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Furthermore, Day in and day out we are constantly reminded of what society has deemed an acceptable image, presenting a negative effect to a mass group of people who don’t even come close to looking like a computer-generated model. But what is body image? It is the mental representation we create of what we think we look like, which may or may not bear close relations to how others actually see us. Nevertheless, it strongly influences behavior and the way we carry ourselves, but the real question is what negative effect these plastered images have. The way beauty is portrayed in media causes dissatisfaction and negative thoughts about oneself when those results are not achieved. A study by Chris Downs and Sheila Harrison from sex roles: a journal of research found that 1 out of every 3.8 TV commercials have a message about attractiveness in it, this determines that viewers receive roughly 5 thousand two hundred and sixty ads related to attractiveness per year or at least 14 per day of these messages one thousand eight hundred and fifty of them are specifically talking about beauty. Body dissatisfaction and eating disorder patterns have been found to be especially prevalent issue in adolescent and collage females’ body concerns become a major issue as females go through puberty. Girls In middle adolescence frequently report being dissatisfied with their weight and fearing further weight gain ( Sociocultural Theory- is an emerging theory in psychology that looks at the important contributions that society makes to individual development. ). Traditionally, most of the concerns about media and body images have revolved around girls but more and more researchers and health professionals are turning their attention to boys as well. A growing body of research indicates that although boys are less likely to talk about their insecurities, they too experience anxiety about their bodies. Eating disorders are also on the rise amongst boys particularly athletes there are also concerns that some boys, some as young as 10 year old, are becoming obsessed with building a muscular physique, a condition that is thought to be related to changes in how muscular males sex symbols have become over the last few decades.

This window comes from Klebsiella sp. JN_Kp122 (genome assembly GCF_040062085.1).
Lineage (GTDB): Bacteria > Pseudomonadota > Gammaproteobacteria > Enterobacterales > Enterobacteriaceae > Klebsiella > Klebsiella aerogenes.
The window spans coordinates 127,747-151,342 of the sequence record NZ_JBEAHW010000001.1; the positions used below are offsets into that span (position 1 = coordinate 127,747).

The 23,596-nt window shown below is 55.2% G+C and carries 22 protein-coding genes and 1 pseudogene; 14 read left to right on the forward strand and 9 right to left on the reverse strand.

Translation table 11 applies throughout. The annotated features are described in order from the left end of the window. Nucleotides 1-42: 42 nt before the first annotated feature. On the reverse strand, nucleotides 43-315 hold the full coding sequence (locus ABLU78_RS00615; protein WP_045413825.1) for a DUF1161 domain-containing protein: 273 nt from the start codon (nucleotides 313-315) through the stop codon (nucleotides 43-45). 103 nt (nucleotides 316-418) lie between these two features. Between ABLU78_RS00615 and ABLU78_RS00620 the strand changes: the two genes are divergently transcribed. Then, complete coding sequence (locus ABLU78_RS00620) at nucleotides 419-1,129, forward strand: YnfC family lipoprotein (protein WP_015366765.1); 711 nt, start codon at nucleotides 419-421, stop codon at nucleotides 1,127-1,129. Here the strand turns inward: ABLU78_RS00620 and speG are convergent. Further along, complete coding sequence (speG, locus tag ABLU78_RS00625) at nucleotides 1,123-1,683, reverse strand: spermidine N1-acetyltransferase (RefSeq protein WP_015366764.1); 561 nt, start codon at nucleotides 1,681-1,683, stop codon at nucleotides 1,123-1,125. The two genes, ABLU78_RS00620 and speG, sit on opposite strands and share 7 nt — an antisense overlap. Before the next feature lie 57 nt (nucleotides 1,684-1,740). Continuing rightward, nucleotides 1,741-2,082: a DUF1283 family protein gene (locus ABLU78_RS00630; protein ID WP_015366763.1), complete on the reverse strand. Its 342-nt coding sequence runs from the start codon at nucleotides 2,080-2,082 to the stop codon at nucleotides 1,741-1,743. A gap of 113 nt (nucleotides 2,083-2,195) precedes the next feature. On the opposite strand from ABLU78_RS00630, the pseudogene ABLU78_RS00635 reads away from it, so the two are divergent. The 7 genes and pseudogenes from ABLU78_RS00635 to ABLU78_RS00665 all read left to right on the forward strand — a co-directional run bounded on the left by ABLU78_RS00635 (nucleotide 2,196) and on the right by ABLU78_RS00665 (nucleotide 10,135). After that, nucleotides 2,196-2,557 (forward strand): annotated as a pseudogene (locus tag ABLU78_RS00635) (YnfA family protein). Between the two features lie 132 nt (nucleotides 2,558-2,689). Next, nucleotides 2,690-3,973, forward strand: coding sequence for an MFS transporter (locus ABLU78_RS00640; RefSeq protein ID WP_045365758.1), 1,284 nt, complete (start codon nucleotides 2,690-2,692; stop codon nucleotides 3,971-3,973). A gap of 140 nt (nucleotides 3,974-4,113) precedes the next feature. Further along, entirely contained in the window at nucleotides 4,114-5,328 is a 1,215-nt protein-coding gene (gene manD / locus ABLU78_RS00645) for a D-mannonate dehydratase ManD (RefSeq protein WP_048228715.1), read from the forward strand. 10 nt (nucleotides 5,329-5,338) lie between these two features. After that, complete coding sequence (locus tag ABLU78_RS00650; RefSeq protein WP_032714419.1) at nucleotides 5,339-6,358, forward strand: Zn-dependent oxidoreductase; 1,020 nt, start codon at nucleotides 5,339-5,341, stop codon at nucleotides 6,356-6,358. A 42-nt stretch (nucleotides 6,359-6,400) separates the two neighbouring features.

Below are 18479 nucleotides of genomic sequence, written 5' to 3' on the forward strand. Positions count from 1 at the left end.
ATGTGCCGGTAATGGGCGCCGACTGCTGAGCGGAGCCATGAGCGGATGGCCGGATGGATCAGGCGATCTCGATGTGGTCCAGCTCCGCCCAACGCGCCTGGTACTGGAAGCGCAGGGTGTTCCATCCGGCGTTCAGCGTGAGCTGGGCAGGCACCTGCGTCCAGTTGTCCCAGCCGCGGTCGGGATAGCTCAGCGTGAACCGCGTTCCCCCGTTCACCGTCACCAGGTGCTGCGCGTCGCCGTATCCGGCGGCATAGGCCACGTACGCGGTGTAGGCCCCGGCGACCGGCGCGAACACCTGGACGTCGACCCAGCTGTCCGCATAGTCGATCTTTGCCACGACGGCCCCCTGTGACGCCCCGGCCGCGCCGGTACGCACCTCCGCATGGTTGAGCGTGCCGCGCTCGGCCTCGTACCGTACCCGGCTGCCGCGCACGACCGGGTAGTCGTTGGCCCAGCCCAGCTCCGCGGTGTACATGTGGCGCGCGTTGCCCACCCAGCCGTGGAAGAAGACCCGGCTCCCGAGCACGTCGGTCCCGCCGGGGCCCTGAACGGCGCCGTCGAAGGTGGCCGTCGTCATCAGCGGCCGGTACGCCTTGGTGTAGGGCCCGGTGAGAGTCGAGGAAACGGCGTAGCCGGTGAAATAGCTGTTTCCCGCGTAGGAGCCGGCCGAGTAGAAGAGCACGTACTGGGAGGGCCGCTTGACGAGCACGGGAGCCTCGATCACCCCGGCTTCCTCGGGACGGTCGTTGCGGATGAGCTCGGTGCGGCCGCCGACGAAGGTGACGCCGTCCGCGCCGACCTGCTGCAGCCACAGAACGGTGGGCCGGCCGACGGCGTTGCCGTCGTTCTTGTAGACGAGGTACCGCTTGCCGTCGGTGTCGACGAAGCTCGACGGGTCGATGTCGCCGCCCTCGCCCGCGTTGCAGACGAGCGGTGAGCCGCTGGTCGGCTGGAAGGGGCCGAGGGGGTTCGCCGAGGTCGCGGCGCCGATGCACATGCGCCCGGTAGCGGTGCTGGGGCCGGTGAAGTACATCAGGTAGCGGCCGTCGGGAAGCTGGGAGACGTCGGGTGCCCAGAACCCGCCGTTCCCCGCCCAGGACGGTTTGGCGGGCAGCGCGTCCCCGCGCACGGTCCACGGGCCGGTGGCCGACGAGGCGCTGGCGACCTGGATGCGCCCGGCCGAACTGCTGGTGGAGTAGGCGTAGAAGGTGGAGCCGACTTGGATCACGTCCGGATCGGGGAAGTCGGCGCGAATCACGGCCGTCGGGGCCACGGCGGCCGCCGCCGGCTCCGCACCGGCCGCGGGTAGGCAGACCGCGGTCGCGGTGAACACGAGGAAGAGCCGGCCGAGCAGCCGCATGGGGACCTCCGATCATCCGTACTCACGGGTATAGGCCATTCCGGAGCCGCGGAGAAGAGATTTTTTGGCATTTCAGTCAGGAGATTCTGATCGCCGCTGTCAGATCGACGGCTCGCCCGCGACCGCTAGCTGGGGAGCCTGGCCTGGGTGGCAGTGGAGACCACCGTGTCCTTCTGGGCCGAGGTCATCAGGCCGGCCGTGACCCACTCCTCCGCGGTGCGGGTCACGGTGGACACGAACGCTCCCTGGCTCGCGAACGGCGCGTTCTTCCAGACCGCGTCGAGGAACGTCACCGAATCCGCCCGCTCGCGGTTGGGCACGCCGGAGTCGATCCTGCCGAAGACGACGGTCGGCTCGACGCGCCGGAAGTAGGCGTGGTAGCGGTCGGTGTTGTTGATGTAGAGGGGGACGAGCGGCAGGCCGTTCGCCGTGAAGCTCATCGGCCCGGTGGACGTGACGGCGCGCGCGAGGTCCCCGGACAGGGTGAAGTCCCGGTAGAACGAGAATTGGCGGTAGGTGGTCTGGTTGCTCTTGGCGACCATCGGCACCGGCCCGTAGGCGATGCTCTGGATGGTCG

In addition, The National Eating Disorders Association states that the media influence on body image is one contributing factor to the development of eating disorders. Over 8 million people in the US have an eating disorder, 90 percent being women. More than half of girls engage in fasting, vomiting, laxatives and skipping meals. A study found that adolescent girls are more fearful of gaining weight than cancer, nuclear war and losing their parents. Despite the constant effort of bringing awareness of eating disorders in communities, it is mostly stigmatized as a female issue. According to Eating Disorder Hope, 25 percent of those struggling with bulimia/anorexia and binge eating disorders are male.

Therefore, making it not only a “female” issue, yet a problem that is spreading in both genders with eating disorders increasing by 400 percent since 1970. In conclusion, the mass medias depiction of women and men portrays a standard of beauty that is both unrealistic and unattainable for a majority of the society. Causing negative effects such as depression eating disorders, low self esteem and body dysmorphic disorder. Yet, with intervention and stopping the “airbrushing” done by the media, we can bump up the measures of physical self-identity and self-acceptance

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Social Media Impact on Lifestyle. (2022, September 15). Edubirdie. Retrieved December 5, 2022, from
“Social Media Impact on Lifestyle.” Edubirdie, 15 Sept. 2022,
Social Media Impact on Lifestyle. [online]. Available at: <> [Accessed 5 Dec. 2022].
Social Media Impact on Lifestyle [Internet]. Edubirdie. 2022 Sept 15 [cited 2022 Dec 5]. Available from: